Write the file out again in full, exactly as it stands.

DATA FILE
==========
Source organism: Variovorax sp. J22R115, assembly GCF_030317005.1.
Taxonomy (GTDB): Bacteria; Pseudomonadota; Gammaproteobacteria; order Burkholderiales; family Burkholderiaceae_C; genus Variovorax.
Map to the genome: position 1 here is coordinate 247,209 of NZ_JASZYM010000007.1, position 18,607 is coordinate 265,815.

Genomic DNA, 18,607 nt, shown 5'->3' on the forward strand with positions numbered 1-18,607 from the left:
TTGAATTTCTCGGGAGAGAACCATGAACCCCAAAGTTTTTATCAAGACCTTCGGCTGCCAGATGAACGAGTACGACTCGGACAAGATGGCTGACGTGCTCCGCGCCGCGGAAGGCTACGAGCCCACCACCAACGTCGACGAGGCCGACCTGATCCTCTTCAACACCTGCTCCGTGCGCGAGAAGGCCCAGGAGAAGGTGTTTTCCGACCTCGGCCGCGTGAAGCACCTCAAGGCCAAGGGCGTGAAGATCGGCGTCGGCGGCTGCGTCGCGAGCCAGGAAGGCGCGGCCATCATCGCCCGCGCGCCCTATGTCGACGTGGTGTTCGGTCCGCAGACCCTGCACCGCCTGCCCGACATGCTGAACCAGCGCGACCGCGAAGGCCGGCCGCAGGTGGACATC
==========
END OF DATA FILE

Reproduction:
Source organism: Variovorax sp. J22R115, assembly GCF_030317005.1.
Taxonomy (GTDB): Bacteria; Pseudomonadota; Gammaproteobacteria; order Burkholderiales; family Burkholderiaceae_C; genus Variovorax.
Map to the genome: position 1 here is coordinate 247,209 of NZ_JASZYM010000007.1, position 18,607 is coordinate 265,815.

Genomic DNA, 18,607 nt, shown 5'->3' on the forward strand with positions numbered 1-18,607 from the left:
TTGAATTTCTCGGGAGAGAACCATGAACCCCAAAGTTTTTATCAAGACCTTCGGCTGCCAGATGAACGAGTACGACTCGGACAAGATGGCTGACGTGCTCCGCGCCGCGGAAGGCTACGAGCCCACCACCAACGTCGACGAGGCCGACCTGATCCTCTTCAACACCTGCTCCGTGCGCGAGAAGGCCCAGGAGAAGGTGTTTTCCGACCTCGGCCGCGTGAAGCACCTCAAGGCCAAGGGCGTGAAGATCGGCGTCGGCGGCTGCGTCGCGAGCCAGGAAGGCGCGGCCATCATCGCCCGCGCGCCCTATGTCGACGTGGTGTTCGGTCCGCAGACCCTGCACCGCCTGCCCGACATGCTGAACCAGCGCGACCGCGAAGGCCGGCCGCAGGTGGACATC